Yet another Fall has arrived and Kolkata is all decked up for the celebration of women power - the Durga Puja - performed for five days. The sky bears clouds akin to soft cotton balls and the fields are already filled with catkins. Mornings are cold and misty, the streets are lit up, the artisans are providing their finishing touches to the idols and the people are busy with their last minute preparations. The stage is set. The performance is yet to begin. Days left-2!!!

Sounds familiar right? The same old articles and publications on Kolkata's Durga Puja. The best idol, the best artisan, decor of the streets. The latest fashion and the flashback of a beautiful bong beauty, with eyes as dark as monsoonal clouds.

I'll say 'No'.

You'll ask me 'what’s so special this year?’ 

And I'll just wink, smile and say that my city isn't as conventional as you think it to be. For when the world is showing support and solidarity with the homosexuals and the transgenders and when, in my country, the youth is raising their voices in support of the third sex, MY city is worshipping, not only of this country's but the world's first transgender Durga idol this year -  the Ardhnariswar.



The news that is doing the rounds on all virtual networking sites at present, is the worship of a transgender Durga idol in Kolkata this festive season. It has been inspired from Shiva's Ardhnarishwar or ‘the half man and half woman’ avatar, in an attempt to include the marginalised transgender community in the Puja celebrations. Every year hundreds of Durga idols are made for this festival in Kolkata and West Bengal. Every street has its own celebration - few are big and others are small. However, this year's Puja at Kolkata's Joy Mitra Street will be totally different. The street will host the country's first transgender Durga idol and will be including one dozen members of the transgender community. 

One half of the idol has a moustache and a pectoral instead of a breast, smaller eyelashes and a dhoti (the traditional male garment). The other half is the usual female Durga idol that is worshipped. The idol was visualized by 55-year old transgender Bhanu Naskar and has been crafted by the only woman artisan of Kumartuli (the area where the idols are crafted), China Pal.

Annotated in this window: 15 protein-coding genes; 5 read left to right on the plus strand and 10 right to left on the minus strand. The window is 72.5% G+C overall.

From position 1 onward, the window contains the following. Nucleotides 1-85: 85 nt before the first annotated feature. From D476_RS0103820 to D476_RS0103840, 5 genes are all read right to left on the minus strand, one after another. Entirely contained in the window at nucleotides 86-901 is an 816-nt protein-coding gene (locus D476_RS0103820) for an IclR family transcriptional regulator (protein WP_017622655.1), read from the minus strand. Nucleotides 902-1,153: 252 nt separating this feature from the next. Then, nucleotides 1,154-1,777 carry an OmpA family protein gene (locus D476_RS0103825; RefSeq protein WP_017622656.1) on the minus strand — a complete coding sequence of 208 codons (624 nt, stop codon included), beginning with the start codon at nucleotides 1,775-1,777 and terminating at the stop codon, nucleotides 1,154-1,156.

The idol generates an enthusiastic vibe, and a very strong message. Goddess Durga is worshipped for her wrath, her power and her strength with which she slays the demon. She symbolizes women emancipation. On the other hand, Shiva, according to Hindu mythology, represents the power of the masculine sect. The idol of the Ardhnarishwar, portrays the communion and culmination of nature's strongest creative and destructive powers. The coalition of the male and the female. The creation of the strongest aura that perhaps can slay all the oddities.

The fact that the coalition of the creative power of a man and a woman technically creates a life which is divine and that it portrays the most powerful of all the powers, has been portrayed by means of this idol.

This idol spreads the message that humanity surpasses all divides, including gender.

The transgenders have been a symbol of the commencement of positive actions in our society, but always indirectly. In reality, the transgender has always been the outlaw and the untouchable or, more precisely, the neglected one. Hence, it is a huge step on the part of my city to give this neglected sect an identity, especially whilst celebrating a festival that sings the glory of the weaker, the neglected and the one controlled by the society (the goddess who rose to suppress the evil, even though Kolkata still had the social structure of a conservative frame of mind).

It feels great to view this incident and to hear the name of my city in talks, everywhere. It feels great to finally see my city soaring up gradually. The Durga Puja is actually being portrayed in the truest sense of the term this year, where both the male and the female are joining hands, rising to the occasion of devastating the grey ghosts of ancient faith and paving way for exposure, employment and better standards of living.

Most importantly, clearing a path for a humane behaviour. Kolkata thus welcomes a new face in her history of culture this Puja, the face of the Ardhnarishwar.